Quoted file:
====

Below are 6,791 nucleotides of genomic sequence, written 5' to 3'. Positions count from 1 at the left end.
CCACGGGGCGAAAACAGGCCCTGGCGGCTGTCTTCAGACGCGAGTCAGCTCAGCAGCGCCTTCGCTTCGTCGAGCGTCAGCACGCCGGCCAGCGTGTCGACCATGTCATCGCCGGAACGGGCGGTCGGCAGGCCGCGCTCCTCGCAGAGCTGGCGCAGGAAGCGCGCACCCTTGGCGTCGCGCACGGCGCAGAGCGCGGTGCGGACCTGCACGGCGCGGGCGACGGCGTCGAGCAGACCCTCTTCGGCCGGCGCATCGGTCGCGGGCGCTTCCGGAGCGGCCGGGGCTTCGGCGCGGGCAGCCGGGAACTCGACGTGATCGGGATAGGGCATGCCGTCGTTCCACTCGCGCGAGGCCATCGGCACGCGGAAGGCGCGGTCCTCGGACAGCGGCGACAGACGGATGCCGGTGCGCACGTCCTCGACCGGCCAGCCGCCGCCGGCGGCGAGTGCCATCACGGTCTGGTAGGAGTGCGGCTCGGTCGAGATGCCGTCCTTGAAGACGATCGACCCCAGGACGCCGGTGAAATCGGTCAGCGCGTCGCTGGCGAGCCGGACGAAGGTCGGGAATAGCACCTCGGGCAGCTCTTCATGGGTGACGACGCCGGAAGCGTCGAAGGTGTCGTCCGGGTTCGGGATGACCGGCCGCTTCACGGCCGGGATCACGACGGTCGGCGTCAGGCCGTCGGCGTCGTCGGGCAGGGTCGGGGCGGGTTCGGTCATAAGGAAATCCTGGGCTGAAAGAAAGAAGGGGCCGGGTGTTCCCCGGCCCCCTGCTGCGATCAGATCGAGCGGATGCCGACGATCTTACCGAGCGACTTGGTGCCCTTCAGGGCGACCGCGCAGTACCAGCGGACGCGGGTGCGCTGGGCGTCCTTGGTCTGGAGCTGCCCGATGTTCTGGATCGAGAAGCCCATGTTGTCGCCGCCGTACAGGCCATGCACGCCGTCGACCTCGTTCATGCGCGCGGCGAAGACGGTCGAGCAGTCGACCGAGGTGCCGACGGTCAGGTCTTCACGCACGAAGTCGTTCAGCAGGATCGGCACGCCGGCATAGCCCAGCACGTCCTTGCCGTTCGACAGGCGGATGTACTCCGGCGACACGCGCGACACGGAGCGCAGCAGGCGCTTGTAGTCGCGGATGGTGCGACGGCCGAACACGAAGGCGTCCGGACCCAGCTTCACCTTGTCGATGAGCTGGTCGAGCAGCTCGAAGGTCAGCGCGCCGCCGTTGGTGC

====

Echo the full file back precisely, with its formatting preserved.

Below are 6,791 nucleotides of genomic sequence, written 5' to 3'. Positions count from 1 at the left end.
CCACGGGGCGAAAACAGGCCCTGGCGGCTGTCTTCAGACGCGAGTCAGCTCAGCAGCGCCTTCGCTTCGTCGAGCGTCAGCACGCCGGCCAGCGTGTCGACCATGTCATCGCCGGAACGGGCGGTCGGCAGGCCGCGCTCCTCGCAGAGCTGGCGCAGGAAGCGCGCACCCTTGGCGTCGCGCACGGCGCAGAGCGCGGTGCGGACCTGCACGGCGCGGGCGACGGCGTCGAGCAGACCCTCTTCGGCCGGCGCATCGGTCGCGGGCGCTTCCGGAGCGGCCGGGGCTTCGGCGCGGGCAGCCGGGAACTCGACGTGATCGGGATAGGGCATGCCGTCGTTCCACTCGCGCGAGGCCATCGGCACGCGGAAGGCGCGGTCCTCGGACAGCGGCGACAGACGGATGCCGGTGCGCACGTCCTCGACCGGCCAGCCGCCGCCGGCGGCGAGTGCCATCACGGTCTGGTAGGAGTGCGGCTCGGTCGAGATGCCGTCCTTGAAGACGATCGACCCCAGGACGCCGGTGAAATCGGTCAGCGCGTCGCTGGCGAGCCGGACGAAGGTCGGGAATAGCACCTCGGGCAGCTCTTCATGGGTGACGACGCCGGAAGCGTCGAAGGTGTCGTCCGGGTTCGGGATGACCGGCCGCTTCACGGCCGGGATCACGACGGTCGGCGTCAGGCCGTCGGCGTCGTCGGGCAGGGTCGGGGCGGGTTCGGTCATAAGGAAATCCTGGGCTGAAAGAAAGAAGGGGCCGGGTGTTCCCCGGCCCCCTGCTGCGATCAGATCGAGCGGATGCCGACGATCTTACCGAGCGACTTGGTGCCCTTCAGGGCGACCGCGCAGTACCAGCGGACGCGGGTGCGCTGGGCGTCCTTGGTCTGGAGCTGCCCGATGTTCTGGATCGAGAAGCCCATGTTGTCGCCGCCGTACAGGCCATGCACGCCGTCGACCTCGTTCATGCGCGCGGCGAAGACGGTCGAGCAGTCGACCGAGGTGCCGACGGTCAGGTCTTCACGCACGAAGTCGTTCAGCAGGATCGGCACGCCGGCATAGCCCAGCACGTCCTTGCCGTTCGACAGGCGGATGTACTCCGGCGACACGCGCGACACGGAGCGCAGCAGGCGCTTGTAGTCGCGGATGGTGCGACGGCCGAACACGAAGGCGTCCGGACCCAGCTTCACCTTGTCGATGAGCTGGTCGAGCAGCTCGAAGGTCAGCGCGCCGCCGTTGGTGC